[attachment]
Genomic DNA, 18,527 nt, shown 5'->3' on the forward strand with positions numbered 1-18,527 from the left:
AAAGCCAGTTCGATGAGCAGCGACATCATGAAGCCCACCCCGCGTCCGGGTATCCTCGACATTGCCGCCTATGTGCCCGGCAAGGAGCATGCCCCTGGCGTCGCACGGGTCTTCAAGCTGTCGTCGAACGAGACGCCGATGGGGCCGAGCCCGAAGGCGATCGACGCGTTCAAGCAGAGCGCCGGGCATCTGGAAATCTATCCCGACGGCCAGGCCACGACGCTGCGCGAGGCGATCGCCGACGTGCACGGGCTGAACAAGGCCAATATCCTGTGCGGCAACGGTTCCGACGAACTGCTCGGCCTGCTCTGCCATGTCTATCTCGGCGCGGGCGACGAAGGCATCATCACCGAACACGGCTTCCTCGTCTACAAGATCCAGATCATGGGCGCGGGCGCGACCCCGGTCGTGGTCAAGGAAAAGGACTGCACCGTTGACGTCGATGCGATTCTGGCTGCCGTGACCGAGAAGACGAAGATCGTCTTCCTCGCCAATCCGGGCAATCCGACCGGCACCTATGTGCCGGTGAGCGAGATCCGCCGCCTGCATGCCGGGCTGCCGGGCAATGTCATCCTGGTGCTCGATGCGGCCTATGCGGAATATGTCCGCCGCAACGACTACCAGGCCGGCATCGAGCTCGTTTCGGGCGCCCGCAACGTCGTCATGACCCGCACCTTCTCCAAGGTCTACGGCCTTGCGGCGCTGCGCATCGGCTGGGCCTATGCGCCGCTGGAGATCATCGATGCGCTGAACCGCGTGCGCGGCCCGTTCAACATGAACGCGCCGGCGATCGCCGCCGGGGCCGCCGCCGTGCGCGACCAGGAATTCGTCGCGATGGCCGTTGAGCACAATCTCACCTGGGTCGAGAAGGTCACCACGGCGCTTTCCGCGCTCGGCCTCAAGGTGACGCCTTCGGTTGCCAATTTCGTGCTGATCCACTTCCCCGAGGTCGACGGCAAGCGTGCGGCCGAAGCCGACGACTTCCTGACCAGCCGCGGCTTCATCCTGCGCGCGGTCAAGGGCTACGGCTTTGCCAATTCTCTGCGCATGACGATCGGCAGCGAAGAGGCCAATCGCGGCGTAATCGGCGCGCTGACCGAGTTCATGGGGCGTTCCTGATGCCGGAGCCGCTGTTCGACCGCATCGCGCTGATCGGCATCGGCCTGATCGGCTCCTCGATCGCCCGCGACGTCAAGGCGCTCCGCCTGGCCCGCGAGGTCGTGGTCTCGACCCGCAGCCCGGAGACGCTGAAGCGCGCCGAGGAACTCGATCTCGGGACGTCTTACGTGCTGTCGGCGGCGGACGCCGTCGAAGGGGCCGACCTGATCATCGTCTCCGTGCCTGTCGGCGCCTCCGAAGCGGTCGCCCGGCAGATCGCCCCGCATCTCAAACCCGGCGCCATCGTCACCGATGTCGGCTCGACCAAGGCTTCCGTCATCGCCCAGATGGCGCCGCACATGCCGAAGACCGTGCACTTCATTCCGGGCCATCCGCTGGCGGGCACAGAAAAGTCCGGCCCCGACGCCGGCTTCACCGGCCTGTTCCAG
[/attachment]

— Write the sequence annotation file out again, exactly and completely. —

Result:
Genomic DNA, 18,527 nt, shown 5'->3' on the forward strand with positions numbered 1-18,527 from the left:
AAAGCCAGTTCGATGAGCAGCGACATCATGAAGCCCACCCCGCGTCCGGGTATCCTCGACATTGCCGCCTATGTGCCCGGCAAGGAGCATGCCCCTGGCGTCGCACGGGTCTTCAAGCTGTCGTCGAACGAGACGCCGATGGGGCCGAGCCCGAAGGCGATCGACGCGTTCAAGCAGAGCGCCGGGCATCTGGAAATCTATCCCGACGGCCAGGCCACGACGCTGCGCGAGGCGATCGCCGACGTGCACGGGCTGAACAAGGCCAATATCCTGTGCGGCAACGGTTCCGACGAACTGCTCGGCCTGCTCTGCCATGTCTATCTCGGCGCGGGCGACGAAGGCATCATCACCGAACACGGCTTCCTCGTCTACAAGATCCAGATCATGGGCGCGGGCGCGACCCCGGTCGTGGTCAAGGAAAAGGACTGCACCGTTGACGTCGATGCGATTCTGGCTGCCGTGACCGAGAAGACGAAGATCGTCTTCCTCGCCAATCCGGGCAATCCGACCGGCACCTATGTGCCGGTGAGCGAGATCCGCCGCCTGCATGCCGGGCTGCCGGGCAATGTCATCCTGGTGCTCGATGCGGCCTATGCGGAATATGTCCGCCGCAACGACTACCAGGCCGGCATCGAGCTCGTTTCGGGCGCCCGCAACGTCGTCATGACCCGCACCTTCTCCAAGGTCTACGGCCTTGCGGCGCTGCGCATCGGCTGGGCCTATGCGCCGCTGGAGATCATCGATGCGCTGAACCGCGTGCGCGGCCCGTTCAACATGAACGCGCCGGCGATCGCCGCCGGGGCCGCCGCCGTGCGCGACCAGGAATTCGTCGCGATGGCCGTTGAGCACAATCTCACCTGGGTCGAGAAGGTCACCACGGCGCTTTCCGCGCTCGGCCTCAAGGTGACGCCTTCGGTTGCCAATTTCGTGCTGATCCACTTCCCCGAGGTCGACGGCAAGCGTGCGGCCGAAGCCGACGACTTCCTGACCAGCCGCGGCTTCATCCTGCGCGCGGTCAAGGGCTACGGCTTTGCCAATTCTCTGCGCATGACGATCGGCAGCGAAGAGGCCAATCGCGGCGTAATCGGCGCGCTGACCGAGTTCATGGGGCGTTCCTGATGCCGGAGCCGCTGTTCGACCGCATCGCGCTGATCGGCATCGGCCTGATCGGCTCCTCGATCGCCCGCGACGTCAAGGCGCTCCGCCTGGCCCGCGAGGTCGTGGTCTCGACCCGCAGCCCGGAGACGCTGAAGCGCGCCGAGGAACTCGATCTCGGGACGTCTTACGTGCTGTCGGCGGCGGACGCCGTCGAAGGGGCCGACCTGATCATCGTCTCCGTGCCTGTCGGCGCCTCCGAAGCGGTCGCCCGGCAGATCGCCCCGCATCTCAAACCCGGCGCCATCGTCACCGATGTCGGCTCGACCAAGGCTTCCGTCATCGCCCAGATGGCGCCGCACATGCCGAAGACCGTGCACTTCATTCCGGGCCATCCGCTGGCGGGCACAGAAAAGTCCGGCCCCGACGCCGGCTTCACCGGCCTGTTCCAG